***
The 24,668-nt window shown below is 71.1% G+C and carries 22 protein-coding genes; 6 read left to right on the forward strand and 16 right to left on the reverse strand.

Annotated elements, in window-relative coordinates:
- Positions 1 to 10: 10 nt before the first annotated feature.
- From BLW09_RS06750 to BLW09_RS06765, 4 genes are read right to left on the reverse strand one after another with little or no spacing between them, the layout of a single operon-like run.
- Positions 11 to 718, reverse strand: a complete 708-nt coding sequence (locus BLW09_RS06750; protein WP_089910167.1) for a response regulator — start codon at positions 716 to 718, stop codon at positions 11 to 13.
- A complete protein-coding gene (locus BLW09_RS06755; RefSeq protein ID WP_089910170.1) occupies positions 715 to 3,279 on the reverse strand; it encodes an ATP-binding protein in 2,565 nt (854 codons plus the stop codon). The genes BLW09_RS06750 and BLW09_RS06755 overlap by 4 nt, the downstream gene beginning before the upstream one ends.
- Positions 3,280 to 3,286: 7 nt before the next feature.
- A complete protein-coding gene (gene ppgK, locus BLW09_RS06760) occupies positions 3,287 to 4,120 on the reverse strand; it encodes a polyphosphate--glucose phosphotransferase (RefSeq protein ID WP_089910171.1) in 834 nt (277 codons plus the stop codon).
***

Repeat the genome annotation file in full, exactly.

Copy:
The 24,668-nt window shown below is 71.1% G+C and carries 22 protein-coding genes; 6 read left to right on the forward strand and 16 right to left on the reverse strand.

Annotated elements, in window-relative coordinates:
- Positions 1 to 10: 10 nt before the first annotated feature.
- From BLW09_RS06750 to BLW09_RS06765, 4 genes are read right to left on the reverse strand one after another with little or no spacing between them, the layout of a single operon-like run.
- Positions 11 to 718, reverse strand: a complete 708-nt coding sequence (locus BLW09_RS06750; protein WP_089910167.1) for a response regulator — start codon at positions 716 to 718, stop codon at positions 11 to 13.
- A complete protein-coding gene (locus BLW09_RS06755; RefSeq protein ID WP_089910170.1) occupies positions 715 to 3,279 on the reverse strand; it encodes an ATP-binding protein in 2,565 nt (854 codons plus the stop codon). The genes BLW09_RS06750 and BLW09_RS06755 overlap by 4 nt, the downstream gene beginning before the upstream one ends.
- Positions 3,280 to 3,286: 7 nt before the next feature.
- A complete protein-coding gene (gene ppgK, locus BLW09_RS06760) occupies positions 3,287 to 4,120 on the reverse strand; it encodes a polyphosphate--glucose phosphotransferase (RefSeq protein ID WP_089910171.1) in 834 nt (277 codons plus the stop codon).